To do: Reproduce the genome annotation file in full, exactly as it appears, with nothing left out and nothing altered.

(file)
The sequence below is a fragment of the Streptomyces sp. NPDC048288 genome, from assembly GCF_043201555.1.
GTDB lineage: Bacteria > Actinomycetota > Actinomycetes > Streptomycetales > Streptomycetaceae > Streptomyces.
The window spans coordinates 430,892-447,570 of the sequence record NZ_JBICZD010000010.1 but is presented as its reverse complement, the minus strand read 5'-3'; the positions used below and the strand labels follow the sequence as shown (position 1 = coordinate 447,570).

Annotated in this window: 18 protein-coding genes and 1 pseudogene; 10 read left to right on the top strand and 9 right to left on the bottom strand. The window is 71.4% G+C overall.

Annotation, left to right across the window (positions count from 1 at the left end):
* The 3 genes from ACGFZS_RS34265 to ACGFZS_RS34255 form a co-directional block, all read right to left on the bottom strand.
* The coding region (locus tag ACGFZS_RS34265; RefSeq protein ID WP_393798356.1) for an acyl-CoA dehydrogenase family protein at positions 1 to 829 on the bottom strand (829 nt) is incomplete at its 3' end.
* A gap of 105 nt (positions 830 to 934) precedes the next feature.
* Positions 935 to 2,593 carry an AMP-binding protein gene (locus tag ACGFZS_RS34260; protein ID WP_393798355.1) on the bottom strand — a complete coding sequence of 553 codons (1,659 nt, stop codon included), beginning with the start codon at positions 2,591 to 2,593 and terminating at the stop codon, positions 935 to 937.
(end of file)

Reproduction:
The sequence below is a fragment of the Streptomyces sp. NPDC048288 genome, from assembly GCF_043201555.1.
GTDB lineage: Bacteria > Actinomycetota > Actinomycetes > Streptomycetales > Streptomycetaceae > Streptomyces.
The window spans coordinates 430,892-447,570 of the sequence record NZ_JBICZD010000010.1 but is presented as its reverse complement, the minus strand read 5'-3'; the positions used below and the strand labels follow the sequence as shown (position 1 = coordinate 447,570).

Annotated in this window: 18 protein-coding genes and 1 pseudogene; 10 read left to right on the top strand and 9 right to left on the bottom strand. The window is 71.4% G+C overall.

Annotation, left to right across the window (positions count from 1 at the left end):
* The 3 genes from ACGFZS_RS34265 to ACGFZS_RS34255 form a co-directional block, all read right to left on the bottom strand.
* The coding region (locus tag ACGFZS_RS34265; RefSeq protein ID WP_393798356.1) for an acyl-CoA dehydrogenase family protein at positions 1 to 829 on the bottom strand (829 nt) is incomplete at its 3' end.
* A gap of 105 nt (positions 830 to 934) precedes the next feature.
* Positions 935 to 2,593 carry an AMP-binding protein gene (locus tag ACGFZS_RS34260; protein ID WP_393798355.1) on the bottom strand — a complete coding sequence of 553 codons (1,659 nt, stop codon included), beginning with the start codon at positions 2,591 to 2,593 and terminating at the stop codon, positions 935 to 937.